Dead Heat on a Merry-Go-Round

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James Coburn’s time as an A list star lasted only… how long? A year? Three? 1966’s Dead Heat on a Merry-Go-Round is emblematic of the films that took Coburn to the top rung and then pulled him off it again. Key exhibit here is Our Man Flint, also from 1966 – a bona fide hit giving him a star vehicle after having been eye-catching in other people’s hits, like The Magnificent Seven, The Great Escape and Charade.

Dead Heat was not a hit but it didn’t stop Coburn returning to the Flint teat again and again, milking it dry with successive films – In Like Flint, Waterhole Three, The President’s Analyst, Duffy, Candy – comedy capers all. By 1969 Coburn was clearly off the A list and making Euro-thrillers and second-string spaghetti westerns.

What went wrong is all evident in Dead Heat on a Merry-Go-Round, the story of a jailbird who womanises his way out of prison and then across the USA, destination Los Angeles, where the arrival of the Soviet premier at the airport will act as cover for a massive heist.

This is the 1960s caper movie as it should look and feel. Shot bright and colourfully by DP Lionel Lindon (The Manchurian Candidate, Around the World in 80 Days), with a rinky-dink soundtrack by Stu Phillips, the man responsible for many a TV show theme tune (The Fall Guy, Knight Rider and Battlestar Galactica just some among many). It has big boxy American cars of the era taking corners badly, modernist architecture and a fleet of good co-stars who look and feel just right – people like Aldo Ray (as one of Kotch’s partners in crime), Robert Webber (the FBI man co-ordinating the Soviet visit) and Rose Marie (a short but sweet appearance as one of the women Kotch romances and robs to finance the big heist). There’s even an appearance by a young Harrison Ford as a bellhop – blink twice and miss him.

Camilla Sparv as Inger
Camilla Sparv as Inger

Most of all there’s Camilla Sparv as Inger Knudson, another of Kotch’s conquests. She plays the dupe that Kotch, posing as a songwriter called Henry Silverstein, marries as part of his elaborate heist. Good though Sparv is, the character of Inger sits awkwardly in a caper, a genre in which no one really gets hurt. Inger has no idea what’s really going on and is in love with Henry. So when he proposes and she accepts, something in the film breaks.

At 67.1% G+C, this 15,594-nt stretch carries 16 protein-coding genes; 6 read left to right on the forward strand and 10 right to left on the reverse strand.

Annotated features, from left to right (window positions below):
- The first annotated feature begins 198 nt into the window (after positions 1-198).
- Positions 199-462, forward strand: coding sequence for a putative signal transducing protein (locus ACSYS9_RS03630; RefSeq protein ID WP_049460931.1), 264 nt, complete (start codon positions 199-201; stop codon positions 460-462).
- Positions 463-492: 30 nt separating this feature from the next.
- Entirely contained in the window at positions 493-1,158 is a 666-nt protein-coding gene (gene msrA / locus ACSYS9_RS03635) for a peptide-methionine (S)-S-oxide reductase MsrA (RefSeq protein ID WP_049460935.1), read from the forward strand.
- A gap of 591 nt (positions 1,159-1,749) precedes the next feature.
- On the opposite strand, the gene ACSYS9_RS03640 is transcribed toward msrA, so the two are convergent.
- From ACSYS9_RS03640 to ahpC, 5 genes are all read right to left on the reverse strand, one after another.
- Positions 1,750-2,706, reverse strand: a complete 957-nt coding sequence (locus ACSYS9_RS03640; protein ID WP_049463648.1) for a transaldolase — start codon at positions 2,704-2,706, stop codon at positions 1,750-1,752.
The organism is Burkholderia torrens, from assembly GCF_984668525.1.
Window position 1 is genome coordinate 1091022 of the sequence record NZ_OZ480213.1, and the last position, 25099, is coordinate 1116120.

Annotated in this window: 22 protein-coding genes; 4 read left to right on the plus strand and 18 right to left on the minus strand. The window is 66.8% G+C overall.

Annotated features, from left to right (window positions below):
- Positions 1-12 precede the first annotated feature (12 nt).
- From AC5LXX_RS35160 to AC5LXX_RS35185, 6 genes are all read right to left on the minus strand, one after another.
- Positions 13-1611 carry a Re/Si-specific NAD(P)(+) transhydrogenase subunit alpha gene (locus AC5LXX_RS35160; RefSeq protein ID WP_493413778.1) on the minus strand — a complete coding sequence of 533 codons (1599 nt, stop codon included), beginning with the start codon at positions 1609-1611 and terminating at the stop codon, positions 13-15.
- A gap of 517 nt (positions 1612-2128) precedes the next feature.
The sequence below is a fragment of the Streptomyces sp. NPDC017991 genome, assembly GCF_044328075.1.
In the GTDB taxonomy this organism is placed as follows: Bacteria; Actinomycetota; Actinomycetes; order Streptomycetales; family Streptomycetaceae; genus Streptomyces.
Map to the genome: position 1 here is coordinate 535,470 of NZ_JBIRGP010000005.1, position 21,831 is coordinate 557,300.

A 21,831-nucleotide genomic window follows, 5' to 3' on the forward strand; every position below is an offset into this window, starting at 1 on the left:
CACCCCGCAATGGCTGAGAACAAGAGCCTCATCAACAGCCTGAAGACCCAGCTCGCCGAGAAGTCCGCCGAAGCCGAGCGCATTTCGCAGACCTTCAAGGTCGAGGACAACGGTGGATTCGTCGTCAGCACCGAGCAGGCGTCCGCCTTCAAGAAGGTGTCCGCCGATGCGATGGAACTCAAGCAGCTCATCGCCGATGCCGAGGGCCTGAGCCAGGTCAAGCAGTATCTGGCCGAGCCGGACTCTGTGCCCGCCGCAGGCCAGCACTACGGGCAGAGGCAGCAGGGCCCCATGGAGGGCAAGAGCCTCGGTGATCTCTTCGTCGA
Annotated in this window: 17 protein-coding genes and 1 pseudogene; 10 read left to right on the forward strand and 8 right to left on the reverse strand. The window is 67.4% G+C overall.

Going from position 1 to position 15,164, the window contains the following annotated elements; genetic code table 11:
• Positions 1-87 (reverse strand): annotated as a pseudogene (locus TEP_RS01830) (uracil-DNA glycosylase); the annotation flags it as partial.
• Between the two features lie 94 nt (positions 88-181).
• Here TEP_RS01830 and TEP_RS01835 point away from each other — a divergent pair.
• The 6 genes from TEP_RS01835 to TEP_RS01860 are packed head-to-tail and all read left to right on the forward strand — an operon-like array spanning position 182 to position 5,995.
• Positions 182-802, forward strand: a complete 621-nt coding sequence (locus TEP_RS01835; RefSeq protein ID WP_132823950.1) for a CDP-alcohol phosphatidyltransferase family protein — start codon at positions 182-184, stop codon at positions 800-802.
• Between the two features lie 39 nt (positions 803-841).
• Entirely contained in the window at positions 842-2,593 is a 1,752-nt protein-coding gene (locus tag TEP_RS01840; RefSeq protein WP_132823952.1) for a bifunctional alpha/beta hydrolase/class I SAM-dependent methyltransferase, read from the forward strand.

Coburn continues to ladle on the charm, but from the moment that Kotch marries the blameless, guileless Inger, Bernard Girard – the writer and director – has effectively kissed goodbye to his audience. Though the film is no longer about a loveable rogue but a cruel trickster, Girard continues to insist it’s still all about the heist, presenting Kotch and co as thieves we’re rooting for.

It’s so baffling that I started grasping for alternate readings. Maybe an anti-caper movie was Girard’s intention? With a twist of the presets on Phillips’s soundtrack to make it dark, brooding and existential, plus an edit here and there, maybe you might have got a more arthouse movie featuring Kotch as a proper anti-hero, a sociopath who’s the antithesis of the usual caper movie conman. Maybe?

A thought experiment you might find time for while also wondering whether this film wouldn’t be better with 15 minutes of material removed. There is an awful lot of unfunny comedic business around the premier’s visit, which seems designed solely to give Robert Webber, as the FBI guy in charge of security, something to do.

It’s a shame, it really is, because this movie has all the trappings. It has Coburn at his peak, an actor who seems ready to take the throne so recently vacated by Cary Grant. But charm will only get you so far, and in this case while it takes Kotch all the way to where he wants to go, it’s not taking Coburn there with him. Twinkle as he might, a big dazzler of a smile cannot compensate for poor choice of material.

Dead Heat on a Merry-Go-Round – Watch it/buy it at Amazon

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© Steve Morrissey 2024

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